Dustin Hoffman has been hit with sexual harassment allegations again.
In an explosive piece for the Hollywood Reporter, actress Kathryn Rossetter claims The Graduate and Tootsie movie icon subjected her to "nightly sexual harassment" while they were co-stars in the 1984 Broadway production of Death of a Salesman.
According to Rossetter, Hoffman continued the disgusting behavior after they appeared in a TV adaptation of the play the following year.
Rossetter wrote in her Hollywood Reporter article that Hoffman put his hands up her costume, touching her thighs, despite many requests for him to stop -- and asked her for massages.
Rossetter said that Hoffman, now 80, helped her get the role of his lead character Willy Loman's mistress, known as "the Woman In Boston."
During the play, Rossetter noted that one scene required her to stand in the small space in the wings and laugh into a microphone, wearing "a vintage slip, no bra, garter belt and stockings." Hoffman sat in a chair behind her between scenes.
"One night in Chicago, I felt his hand up under my slip on the inside of my thighs," Rossetter wrote about the traveling show.
"I was completely surprised and tried to bat him away while watching the stage for my cues. After the show he was busy with the producer and director so I had no access to him to address it. It then happened almost every show. Six to eight shows a week. I couldn't speak to him in the moment because I was on a live mic. He kept it up and got more and more aggressive. One night he actually started to stick his fingers inside me. Night after night I went home and cried," Rossetter claimed.
According to the actress, Hoffman, known for his hijinks, once called some of the crew together for a "surprise," and the woman alleged, "Suddenly he grabs the bottom of my slip and pulls it up over my head, exposing my breasts and body to the crew and covering my face."
Rossetter also claims how, for their photos together, Hoffman would often grab her breast then remove his hand just before the picture was taken.
The actress contended that other times during the play's run, Hoffman would request she come to his dressing room, then ask her for massages.
"I considered reporting him to Actors Equity," wrote Rossetter, who later appeared in the movie Speed 2: Cruise Control. "But I was cautioned by some respected theater professionals that if I did, I would probably lose my job and, because he was such a powerful star, any hope of a career."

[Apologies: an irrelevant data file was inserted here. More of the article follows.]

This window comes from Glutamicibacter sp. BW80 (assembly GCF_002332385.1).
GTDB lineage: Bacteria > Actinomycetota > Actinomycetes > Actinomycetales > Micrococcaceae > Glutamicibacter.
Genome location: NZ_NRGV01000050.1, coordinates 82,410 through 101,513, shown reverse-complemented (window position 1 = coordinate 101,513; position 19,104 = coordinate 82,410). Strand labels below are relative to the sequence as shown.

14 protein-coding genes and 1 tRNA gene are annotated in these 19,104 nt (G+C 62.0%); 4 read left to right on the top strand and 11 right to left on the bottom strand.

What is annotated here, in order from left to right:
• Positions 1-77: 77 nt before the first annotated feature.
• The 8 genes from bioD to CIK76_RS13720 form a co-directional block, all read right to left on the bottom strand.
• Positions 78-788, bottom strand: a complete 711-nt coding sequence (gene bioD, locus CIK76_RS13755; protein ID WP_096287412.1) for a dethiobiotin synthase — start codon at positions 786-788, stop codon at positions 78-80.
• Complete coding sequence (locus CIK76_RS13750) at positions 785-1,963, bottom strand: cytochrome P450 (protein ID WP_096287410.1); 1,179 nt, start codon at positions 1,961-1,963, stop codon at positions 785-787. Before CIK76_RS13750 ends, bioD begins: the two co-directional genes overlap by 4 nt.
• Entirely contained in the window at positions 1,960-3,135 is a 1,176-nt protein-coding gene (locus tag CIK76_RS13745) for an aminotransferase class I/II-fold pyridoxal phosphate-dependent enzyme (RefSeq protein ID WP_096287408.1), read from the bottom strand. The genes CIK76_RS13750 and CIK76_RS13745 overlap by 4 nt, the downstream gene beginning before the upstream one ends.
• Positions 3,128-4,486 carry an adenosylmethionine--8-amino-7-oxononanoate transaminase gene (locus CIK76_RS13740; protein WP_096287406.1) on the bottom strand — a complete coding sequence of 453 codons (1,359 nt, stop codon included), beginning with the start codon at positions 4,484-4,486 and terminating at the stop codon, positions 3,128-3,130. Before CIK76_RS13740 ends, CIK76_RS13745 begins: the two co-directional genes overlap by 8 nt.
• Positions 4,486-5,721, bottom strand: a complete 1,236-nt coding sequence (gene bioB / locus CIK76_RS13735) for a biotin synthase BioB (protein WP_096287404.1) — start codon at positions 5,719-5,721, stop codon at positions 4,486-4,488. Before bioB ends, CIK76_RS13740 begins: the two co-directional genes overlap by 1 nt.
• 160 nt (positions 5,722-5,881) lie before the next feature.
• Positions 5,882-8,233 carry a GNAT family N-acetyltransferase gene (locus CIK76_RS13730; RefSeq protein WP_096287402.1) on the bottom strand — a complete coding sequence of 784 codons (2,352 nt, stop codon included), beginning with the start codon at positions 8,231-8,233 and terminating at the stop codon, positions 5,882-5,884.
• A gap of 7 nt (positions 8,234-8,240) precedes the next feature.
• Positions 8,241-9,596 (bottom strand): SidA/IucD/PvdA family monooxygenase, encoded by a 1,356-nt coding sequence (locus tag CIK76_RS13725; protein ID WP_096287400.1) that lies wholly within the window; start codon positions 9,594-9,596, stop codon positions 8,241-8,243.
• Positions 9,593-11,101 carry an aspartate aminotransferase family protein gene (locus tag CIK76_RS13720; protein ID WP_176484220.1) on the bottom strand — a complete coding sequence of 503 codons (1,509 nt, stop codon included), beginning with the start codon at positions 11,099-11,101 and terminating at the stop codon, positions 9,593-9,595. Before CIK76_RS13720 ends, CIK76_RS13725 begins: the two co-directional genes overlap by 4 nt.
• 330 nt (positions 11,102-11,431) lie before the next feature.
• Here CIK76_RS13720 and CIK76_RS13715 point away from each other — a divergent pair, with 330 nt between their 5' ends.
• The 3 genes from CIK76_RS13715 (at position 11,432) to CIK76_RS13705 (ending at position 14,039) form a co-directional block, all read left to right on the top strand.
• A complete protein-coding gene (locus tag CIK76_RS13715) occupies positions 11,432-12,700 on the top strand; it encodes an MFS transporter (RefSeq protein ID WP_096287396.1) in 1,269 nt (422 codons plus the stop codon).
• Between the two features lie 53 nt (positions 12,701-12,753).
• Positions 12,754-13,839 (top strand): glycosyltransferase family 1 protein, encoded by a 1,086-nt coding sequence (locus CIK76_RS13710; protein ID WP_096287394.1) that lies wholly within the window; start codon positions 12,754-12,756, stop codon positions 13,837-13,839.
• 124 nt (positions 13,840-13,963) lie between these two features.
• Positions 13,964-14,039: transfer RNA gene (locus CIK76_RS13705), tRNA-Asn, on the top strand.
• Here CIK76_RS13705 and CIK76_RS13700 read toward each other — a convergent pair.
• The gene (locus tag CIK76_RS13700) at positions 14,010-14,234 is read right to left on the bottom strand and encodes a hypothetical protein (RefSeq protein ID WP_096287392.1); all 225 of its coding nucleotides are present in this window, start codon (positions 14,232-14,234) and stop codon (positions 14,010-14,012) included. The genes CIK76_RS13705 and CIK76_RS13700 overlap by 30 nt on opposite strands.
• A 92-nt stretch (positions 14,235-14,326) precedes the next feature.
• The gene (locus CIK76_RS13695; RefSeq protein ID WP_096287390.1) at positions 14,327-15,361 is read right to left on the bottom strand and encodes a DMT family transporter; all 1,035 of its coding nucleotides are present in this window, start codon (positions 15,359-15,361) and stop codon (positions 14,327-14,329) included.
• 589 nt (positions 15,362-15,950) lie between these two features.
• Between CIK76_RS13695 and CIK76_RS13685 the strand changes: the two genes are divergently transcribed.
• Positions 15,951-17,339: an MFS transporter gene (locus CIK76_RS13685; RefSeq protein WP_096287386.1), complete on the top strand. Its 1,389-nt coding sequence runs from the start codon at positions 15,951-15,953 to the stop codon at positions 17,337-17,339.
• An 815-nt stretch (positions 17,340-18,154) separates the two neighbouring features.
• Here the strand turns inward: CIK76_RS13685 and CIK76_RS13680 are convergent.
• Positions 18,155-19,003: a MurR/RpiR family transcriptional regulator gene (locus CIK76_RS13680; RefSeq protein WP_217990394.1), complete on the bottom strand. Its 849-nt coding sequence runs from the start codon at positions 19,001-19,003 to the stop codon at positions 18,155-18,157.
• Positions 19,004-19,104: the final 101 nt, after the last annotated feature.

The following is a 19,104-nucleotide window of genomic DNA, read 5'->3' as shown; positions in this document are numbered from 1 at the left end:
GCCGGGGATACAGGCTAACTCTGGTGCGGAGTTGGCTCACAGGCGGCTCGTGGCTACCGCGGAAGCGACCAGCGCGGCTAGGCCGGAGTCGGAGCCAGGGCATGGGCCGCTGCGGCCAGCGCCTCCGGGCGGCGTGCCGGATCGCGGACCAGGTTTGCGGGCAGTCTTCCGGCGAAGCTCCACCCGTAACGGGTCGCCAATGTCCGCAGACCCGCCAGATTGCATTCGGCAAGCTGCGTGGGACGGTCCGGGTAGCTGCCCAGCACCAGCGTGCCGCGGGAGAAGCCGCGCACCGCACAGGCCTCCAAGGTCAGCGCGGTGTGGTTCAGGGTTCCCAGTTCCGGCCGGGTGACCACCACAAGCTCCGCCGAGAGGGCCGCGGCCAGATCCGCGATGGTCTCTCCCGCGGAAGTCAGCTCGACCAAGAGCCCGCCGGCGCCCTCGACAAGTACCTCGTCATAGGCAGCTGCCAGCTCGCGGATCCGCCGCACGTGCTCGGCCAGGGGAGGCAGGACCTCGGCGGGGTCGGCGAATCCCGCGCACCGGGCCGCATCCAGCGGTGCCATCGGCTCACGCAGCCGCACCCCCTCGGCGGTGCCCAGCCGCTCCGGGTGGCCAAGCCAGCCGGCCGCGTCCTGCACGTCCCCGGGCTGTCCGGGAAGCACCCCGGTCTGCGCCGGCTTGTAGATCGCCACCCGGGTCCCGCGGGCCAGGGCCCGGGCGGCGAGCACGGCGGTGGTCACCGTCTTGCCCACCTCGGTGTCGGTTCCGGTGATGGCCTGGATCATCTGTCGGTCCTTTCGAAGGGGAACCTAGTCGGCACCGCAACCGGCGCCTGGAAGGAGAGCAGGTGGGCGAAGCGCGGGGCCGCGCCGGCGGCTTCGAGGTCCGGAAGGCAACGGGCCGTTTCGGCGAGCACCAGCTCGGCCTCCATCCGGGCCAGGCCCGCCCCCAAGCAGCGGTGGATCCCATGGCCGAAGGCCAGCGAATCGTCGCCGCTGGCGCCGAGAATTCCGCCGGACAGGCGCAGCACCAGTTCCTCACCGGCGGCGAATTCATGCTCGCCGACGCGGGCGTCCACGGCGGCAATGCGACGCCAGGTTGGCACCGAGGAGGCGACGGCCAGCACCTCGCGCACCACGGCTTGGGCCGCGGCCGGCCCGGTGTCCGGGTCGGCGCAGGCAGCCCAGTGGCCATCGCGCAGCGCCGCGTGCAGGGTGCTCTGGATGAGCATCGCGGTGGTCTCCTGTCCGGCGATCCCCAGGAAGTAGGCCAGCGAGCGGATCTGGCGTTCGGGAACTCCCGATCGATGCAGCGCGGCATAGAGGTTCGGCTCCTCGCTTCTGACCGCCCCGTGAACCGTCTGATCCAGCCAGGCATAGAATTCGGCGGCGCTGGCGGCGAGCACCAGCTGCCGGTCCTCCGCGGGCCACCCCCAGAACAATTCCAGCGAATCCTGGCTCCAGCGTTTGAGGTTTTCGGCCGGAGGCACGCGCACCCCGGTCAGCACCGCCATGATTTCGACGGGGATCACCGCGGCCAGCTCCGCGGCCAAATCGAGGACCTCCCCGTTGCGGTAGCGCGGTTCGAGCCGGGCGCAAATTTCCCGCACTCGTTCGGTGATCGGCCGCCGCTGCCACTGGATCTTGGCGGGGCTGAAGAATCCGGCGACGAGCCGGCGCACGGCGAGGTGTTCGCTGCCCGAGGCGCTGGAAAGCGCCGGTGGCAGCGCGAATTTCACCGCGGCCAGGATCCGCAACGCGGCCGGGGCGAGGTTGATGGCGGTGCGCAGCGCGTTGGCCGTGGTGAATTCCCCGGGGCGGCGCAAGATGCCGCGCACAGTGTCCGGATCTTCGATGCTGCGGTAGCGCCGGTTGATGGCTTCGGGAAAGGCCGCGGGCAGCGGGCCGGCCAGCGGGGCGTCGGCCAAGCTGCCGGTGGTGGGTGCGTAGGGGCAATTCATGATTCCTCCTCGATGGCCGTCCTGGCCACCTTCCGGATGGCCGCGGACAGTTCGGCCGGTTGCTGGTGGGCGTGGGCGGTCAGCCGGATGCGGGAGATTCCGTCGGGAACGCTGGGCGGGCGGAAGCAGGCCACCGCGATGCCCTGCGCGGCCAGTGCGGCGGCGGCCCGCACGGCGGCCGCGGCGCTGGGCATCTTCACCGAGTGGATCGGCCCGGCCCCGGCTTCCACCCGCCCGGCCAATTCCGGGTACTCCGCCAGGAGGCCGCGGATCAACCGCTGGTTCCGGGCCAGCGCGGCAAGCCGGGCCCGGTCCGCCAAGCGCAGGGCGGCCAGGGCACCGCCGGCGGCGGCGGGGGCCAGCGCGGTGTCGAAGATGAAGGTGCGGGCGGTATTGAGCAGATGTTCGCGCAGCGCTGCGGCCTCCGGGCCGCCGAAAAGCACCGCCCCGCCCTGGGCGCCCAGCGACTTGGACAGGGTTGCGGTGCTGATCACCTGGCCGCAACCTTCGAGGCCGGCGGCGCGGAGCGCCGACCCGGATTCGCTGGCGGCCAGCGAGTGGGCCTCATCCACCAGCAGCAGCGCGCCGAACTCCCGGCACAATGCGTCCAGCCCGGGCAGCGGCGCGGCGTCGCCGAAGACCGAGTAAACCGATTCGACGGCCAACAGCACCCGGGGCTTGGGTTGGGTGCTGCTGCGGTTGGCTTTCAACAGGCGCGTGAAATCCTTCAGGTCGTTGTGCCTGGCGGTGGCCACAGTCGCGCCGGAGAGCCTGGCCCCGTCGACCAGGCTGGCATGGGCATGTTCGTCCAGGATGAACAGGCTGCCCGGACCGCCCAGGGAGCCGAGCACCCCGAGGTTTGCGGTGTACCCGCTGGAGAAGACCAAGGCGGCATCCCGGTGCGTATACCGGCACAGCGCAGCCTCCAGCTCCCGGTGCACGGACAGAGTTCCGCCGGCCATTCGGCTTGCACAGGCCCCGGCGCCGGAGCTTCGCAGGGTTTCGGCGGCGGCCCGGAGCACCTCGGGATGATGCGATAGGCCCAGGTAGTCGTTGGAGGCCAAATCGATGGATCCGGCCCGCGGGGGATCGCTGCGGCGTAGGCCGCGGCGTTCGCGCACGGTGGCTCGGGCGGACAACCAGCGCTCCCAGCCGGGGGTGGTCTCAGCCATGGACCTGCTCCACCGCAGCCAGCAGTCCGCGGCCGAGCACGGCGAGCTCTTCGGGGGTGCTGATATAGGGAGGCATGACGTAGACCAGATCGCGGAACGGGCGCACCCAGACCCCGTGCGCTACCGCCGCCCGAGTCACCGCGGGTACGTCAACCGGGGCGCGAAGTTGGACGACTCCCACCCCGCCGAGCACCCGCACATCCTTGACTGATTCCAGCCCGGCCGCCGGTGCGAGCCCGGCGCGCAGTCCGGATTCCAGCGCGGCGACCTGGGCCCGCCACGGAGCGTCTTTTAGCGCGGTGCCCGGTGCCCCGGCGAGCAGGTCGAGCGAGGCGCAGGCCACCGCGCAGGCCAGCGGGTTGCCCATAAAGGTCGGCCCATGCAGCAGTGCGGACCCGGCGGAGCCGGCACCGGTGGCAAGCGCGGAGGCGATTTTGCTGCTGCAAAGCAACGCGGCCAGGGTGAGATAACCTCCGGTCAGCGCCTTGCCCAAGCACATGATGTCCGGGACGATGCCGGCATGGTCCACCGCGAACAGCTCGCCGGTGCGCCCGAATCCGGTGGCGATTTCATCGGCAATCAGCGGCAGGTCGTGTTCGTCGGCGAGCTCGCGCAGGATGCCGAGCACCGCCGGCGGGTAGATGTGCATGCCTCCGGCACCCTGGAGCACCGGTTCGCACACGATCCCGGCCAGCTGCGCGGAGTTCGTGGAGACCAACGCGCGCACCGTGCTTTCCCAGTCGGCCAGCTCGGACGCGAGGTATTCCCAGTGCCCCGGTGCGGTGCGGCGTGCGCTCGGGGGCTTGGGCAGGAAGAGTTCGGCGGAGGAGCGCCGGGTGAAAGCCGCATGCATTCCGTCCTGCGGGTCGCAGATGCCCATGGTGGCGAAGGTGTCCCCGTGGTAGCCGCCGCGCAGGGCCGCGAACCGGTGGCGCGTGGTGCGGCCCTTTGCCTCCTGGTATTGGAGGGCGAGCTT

The Hollywood Reporter says in the article that they contacted Hoffman's representatives, who declined to comment.
But after his lawyers put the publication in touch with several people who were also part of Death of a Salesman at the time, production stage manager Tom Kelly said of Rossetter's claims, "'It just doesn't ring true. Given my position, it's insulting to say this kind of activity would go on to the extent of sexual violation."
The new accusations come a month after author Anna Graham Hunter claimed that Hoffman groped her when she was a 17-year-old intern working on the 1985 TV movie of Death of a Salesman.
Hoffman apologized in a statement about Hunter, saying, "I have the utmost respect for women and feel terrible that anything I might have done could have put her in an uncomfortable situation. I am sorry. It is not reflective of who I am."
But the scandal hasn't ended as earlier this week, TV host John Oliver confronted Hoffman about his alleged sexual harassment during a Q&A panel for the 20th anniversary of the film Wag the Dog.
Oliver said Hoffman's apology had been insufficient and Hoffman got annoyed, asking the host, "Do you believe this stuff that you're reading?"
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